Hacking the hackers. Companies are getting more aggressive in responding to attacks, but the law limits how far they can go.
Remedying flaws in the ECPA. Viet Dinh, former AAG at DOJ looks at updating the ECPA and bringing it into the modern era. "line that no longer makes any sense given that data storage costs have become de minimis. And ECPA says nothing whatsoever about how to resolve disputes that cross jurisdictional lines, such as when U.S. law enforcement officials seek email communications stored on a server in a foreign country. There is broad agreement among consumers, technology companies, law enforcement officials, and other stakeholders that reform is badly needed. But interested parties have diverged about the best way to accomplish this goal."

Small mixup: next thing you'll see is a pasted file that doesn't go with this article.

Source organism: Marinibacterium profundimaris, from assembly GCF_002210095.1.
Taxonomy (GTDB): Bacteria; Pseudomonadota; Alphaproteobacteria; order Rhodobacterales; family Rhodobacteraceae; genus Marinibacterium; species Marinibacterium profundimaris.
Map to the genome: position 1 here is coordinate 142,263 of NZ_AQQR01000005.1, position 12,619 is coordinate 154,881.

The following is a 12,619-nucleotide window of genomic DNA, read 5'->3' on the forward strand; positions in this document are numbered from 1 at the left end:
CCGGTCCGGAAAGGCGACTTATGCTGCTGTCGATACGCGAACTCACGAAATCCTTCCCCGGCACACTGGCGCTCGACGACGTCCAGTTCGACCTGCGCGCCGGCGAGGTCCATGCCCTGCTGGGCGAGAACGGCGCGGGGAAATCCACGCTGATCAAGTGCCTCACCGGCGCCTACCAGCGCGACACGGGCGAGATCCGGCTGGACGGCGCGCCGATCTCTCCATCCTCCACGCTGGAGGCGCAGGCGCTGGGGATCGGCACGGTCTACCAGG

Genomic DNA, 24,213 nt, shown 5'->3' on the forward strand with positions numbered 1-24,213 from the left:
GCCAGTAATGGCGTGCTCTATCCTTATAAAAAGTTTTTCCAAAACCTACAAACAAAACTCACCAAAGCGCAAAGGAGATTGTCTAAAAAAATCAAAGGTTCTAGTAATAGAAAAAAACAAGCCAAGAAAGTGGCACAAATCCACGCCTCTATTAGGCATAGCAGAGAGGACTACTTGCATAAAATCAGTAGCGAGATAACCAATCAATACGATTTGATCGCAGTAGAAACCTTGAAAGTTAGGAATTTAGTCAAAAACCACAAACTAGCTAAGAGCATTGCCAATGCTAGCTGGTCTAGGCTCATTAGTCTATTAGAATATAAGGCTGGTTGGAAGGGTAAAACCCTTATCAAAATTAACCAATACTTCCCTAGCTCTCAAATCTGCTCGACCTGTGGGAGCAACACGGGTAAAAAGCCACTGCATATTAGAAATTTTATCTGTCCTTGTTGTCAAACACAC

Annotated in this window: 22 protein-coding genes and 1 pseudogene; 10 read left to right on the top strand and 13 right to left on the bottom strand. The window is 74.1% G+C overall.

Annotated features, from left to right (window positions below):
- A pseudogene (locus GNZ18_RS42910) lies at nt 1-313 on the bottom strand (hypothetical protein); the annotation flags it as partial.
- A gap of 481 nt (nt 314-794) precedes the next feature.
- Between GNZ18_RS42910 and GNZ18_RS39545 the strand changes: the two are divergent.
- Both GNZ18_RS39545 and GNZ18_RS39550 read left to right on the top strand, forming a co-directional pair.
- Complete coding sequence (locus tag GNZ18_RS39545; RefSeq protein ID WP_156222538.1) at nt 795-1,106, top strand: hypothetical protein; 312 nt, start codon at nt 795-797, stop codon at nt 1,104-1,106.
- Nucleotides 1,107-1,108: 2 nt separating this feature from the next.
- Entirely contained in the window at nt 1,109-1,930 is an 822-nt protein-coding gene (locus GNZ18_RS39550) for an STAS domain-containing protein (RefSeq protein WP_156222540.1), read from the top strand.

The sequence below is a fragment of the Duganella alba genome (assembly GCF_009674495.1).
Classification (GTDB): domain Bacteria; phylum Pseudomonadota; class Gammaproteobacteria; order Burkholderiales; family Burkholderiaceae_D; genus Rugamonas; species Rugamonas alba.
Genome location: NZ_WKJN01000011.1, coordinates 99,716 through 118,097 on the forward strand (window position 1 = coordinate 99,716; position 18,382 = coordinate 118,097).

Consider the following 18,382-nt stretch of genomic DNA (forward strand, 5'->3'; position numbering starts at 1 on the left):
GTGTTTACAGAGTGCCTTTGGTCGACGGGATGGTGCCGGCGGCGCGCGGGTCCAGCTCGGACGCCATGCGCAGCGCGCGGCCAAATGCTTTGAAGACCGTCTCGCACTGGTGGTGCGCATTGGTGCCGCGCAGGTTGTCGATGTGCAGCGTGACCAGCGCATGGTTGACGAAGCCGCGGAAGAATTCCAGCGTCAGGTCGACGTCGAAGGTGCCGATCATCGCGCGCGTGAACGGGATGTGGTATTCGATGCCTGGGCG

China wants to re-write the rules on cyberspace. "As social media helped topple regimes in the Middle East and northern Africa, a senior colonel in the People’s Liberation Army publicly warned that an Internet dominated by the U.S. threatened to overthrow China’s Communist Party. Ye Zheng and a Chinese researcher, writing in the state-run China Youth Daily, said the Internet represented a new form of global control, and the U.S. was a “shadow” present during some of those popular uprisings. Beijing had better pay attention."